Abstinance: periods of time off alcohol can be beneficial in more ways than one. Photo: gradyreese
Just as the festive season is associated with over-indulging, for some, the months that follow are all about abstinence, whether it’s Dry January or FebFast, thousands of Australians are taking part. But can giving up booze for just one month really make a long-term difference to our health, wellbeing and relationship with alcohol?
Beth Burgess, addictions therapist and author of the book The Happy Addict, says there are some definite health benefits. “You’re giving all your organs a break, especially your liver, which sheds about 15 per cent of its fat cells after five weeks of abstinence.”
Participants are also likely to lose weight.
“You’re saving on calories from alcohol but also the associated junk food that people are more inclined to eat on a night out or to deal with a hangover,” Burgess says.
While these benefits are certainly appealing, are they sustainable once the period of alcohol abstinence has finished, or do participants merely carry on where they left off, gaining back the weight and “re-toxifing” the liver as they go?
Jess Newman participated in FebFast last year; she says that although she lost “a couple of kilos” during the month, the weight did creep back on eventually. However, while the weight loss was not sustained, Newman says the lasting benefit of the challenge was a new awareness when it comes to alcohol.
“When you stop drinking, it gives you an opportunity to assess your ‘I need a drink’ mentality. I realised that more often than not, I didn’t ‘need’ it at all, it was just an unhealthy coping mechanism.
“[The challenge] also forced to me think about what would actually make that moment less stressful, and how I could handle it differently.”
In addition to this new self-awareness, Newman started to observe the role that alcohol plays in our culture.
“I had never noticed how drinking is encouraged everywhere. All my favourite shows would feature someone drinking, and social media is just rife with it, particularly on a Friday night.”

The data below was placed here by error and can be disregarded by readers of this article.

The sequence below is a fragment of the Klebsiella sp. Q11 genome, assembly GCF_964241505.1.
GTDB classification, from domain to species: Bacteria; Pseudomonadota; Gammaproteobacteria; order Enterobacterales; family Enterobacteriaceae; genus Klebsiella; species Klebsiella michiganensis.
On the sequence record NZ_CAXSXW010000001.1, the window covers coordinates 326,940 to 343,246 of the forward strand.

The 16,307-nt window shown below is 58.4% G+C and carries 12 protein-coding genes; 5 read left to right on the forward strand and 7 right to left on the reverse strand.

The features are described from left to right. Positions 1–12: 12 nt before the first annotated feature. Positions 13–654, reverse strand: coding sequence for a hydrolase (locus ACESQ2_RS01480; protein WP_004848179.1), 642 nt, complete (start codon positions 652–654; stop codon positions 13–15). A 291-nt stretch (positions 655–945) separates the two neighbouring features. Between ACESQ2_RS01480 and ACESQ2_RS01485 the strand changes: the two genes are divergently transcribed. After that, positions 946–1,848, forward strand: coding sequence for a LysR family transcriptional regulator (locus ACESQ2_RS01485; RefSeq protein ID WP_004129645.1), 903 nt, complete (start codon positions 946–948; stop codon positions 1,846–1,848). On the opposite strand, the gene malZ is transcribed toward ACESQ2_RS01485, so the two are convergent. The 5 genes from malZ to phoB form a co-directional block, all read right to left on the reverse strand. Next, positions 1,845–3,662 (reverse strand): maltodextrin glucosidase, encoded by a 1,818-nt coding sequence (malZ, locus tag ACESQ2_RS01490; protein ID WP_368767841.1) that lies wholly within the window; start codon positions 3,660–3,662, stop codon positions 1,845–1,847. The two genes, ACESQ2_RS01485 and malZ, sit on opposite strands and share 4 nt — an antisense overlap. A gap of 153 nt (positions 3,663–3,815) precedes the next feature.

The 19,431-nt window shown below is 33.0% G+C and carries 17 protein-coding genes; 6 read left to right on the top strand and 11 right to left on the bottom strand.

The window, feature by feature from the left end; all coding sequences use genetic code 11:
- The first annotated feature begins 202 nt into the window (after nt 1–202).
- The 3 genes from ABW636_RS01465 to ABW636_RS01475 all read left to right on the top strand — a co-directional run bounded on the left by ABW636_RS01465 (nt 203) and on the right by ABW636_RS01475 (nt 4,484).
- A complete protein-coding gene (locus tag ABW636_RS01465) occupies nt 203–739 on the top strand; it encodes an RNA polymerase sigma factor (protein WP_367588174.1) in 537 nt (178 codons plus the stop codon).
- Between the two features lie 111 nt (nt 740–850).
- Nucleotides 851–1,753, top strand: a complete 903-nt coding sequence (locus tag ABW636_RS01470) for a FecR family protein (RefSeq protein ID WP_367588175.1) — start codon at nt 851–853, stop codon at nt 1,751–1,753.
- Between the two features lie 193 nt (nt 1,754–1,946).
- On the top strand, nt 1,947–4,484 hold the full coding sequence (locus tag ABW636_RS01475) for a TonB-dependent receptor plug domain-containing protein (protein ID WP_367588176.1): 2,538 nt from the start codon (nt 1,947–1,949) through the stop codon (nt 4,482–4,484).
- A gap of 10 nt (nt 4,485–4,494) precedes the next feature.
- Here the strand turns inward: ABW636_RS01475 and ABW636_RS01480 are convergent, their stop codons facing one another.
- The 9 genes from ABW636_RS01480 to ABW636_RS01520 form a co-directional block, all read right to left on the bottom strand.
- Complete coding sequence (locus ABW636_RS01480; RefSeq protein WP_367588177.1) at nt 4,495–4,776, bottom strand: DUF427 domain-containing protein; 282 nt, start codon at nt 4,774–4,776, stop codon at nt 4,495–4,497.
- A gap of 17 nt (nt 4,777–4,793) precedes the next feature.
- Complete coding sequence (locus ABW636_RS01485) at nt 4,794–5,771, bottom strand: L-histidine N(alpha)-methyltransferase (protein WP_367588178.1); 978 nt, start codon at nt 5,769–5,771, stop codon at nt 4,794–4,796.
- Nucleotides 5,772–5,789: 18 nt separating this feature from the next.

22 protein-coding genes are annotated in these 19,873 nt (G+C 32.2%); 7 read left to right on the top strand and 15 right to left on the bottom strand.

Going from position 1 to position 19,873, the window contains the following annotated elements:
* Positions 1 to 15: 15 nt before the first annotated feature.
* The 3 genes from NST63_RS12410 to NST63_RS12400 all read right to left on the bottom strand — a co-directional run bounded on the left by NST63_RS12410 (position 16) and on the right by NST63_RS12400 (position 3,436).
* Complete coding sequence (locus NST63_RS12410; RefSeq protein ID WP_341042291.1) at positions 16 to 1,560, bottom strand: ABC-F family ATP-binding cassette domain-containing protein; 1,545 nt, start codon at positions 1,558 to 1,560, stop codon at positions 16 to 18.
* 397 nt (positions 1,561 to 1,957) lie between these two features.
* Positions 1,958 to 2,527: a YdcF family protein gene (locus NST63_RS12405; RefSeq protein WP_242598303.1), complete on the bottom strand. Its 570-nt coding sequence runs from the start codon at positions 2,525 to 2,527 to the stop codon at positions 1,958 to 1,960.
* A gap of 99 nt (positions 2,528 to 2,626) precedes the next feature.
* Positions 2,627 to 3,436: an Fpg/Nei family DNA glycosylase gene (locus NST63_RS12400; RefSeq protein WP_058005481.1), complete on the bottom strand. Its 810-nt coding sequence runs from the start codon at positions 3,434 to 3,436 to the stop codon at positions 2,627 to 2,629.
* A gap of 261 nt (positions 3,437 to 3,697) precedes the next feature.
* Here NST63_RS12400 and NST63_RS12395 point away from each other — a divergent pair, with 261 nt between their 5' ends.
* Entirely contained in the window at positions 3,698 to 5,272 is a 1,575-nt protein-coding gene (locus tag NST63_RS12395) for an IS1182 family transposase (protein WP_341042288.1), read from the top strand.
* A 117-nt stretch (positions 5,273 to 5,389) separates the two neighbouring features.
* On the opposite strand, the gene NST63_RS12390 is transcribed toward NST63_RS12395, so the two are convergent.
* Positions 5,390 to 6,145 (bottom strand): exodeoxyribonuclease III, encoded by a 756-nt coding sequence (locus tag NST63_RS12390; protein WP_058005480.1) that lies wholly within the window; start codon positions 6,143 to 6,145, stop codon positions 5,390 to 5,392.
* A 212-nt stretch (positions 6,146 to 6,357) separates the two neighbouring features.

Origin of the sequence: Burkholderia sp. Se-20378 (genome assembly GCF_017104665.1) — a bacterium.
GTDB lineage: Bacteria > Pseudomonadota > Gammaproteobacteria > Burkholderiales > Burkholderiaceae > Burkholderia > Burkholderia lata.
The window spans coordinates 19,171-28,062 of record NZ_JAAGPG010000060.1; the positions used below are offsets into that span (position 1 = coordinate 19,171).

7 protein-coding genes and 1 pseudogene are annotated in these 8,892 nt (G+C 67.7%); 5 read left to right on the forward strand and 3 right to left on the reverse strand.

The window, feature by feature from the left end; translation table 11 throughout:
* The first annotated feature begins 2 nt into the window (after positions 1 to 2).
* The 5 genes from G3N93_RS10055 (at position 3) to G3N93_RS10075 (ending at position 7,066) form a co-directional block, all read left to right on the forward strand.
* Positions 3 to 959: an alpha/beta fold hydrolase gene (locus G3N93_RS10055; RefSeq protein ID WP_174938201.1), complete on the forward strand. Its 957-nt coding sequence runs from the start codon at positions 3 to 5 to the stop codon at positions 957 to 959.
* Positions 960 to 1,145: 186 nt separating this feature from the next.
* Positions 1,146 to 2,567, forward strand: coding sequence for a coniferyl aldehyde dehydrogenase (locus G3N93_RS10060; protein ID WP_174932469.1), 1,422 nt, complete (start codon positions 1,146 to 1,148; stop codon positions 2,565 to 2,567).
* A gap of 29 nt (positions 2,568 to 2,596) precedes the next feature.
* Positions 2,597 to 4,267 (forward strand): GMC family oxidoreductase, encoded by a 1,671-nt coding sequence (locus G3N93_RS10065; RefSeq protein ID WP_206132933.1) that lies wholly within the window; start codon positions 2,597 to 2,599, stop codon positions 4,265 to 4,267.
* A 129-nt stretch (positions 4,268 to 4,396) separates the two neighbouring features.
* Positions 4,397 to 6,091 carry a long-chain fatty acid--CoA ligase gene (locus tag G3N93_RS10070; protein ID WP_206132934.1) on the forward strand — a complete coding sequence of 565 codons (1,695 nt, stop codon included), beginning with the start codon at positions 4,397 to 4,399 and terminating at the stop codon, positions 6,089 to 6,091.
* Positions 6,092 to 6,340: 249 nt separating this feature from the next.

So does this awareness help to create healthier drinking habits?
Rob Moodie, a professor of public health at Melbourne University’s Melbourne School of Population Health and a FebFast ambassador, says that while there is a risk people will rebound and drink heavily to make up for their month off, most FebFast participants do change their drinking habits.
“We get a strong sense from the research [conducted by Vic Health] that those involved in FebFast do modify their drinking for the rest of the year, which is a really positive outcome,” he says.
The research is compelling. Of surveyed FebFast participants 70 per cent said that since taking part in the challenge they were more aware of the effect alcohol has on their health.
While the end results are positive, how do those taking part in alcohol abstinence challenges feel during their dry month?
“Most people find that it’s not as hard as they think it will be,” Moodie says.
Zoey Martin has been participating in Dry January. She says that so far it has not been difficult.
“Although I love a glass of wine at the end of the day, I don’t miss it at all and I’m already seeing the benefits such as energy levels and fitness.
“I’ve been finding new ways to relax. Friday mocktails are a great way of keeping my traditional way of relaxing at the weekend minus the alcohol,” Martin says.
She definitely thinks alcohol abstinence challenges are worth the slog? “I think it’s a great way to reboot and figure out how much you do because you want to and how much is just habit.”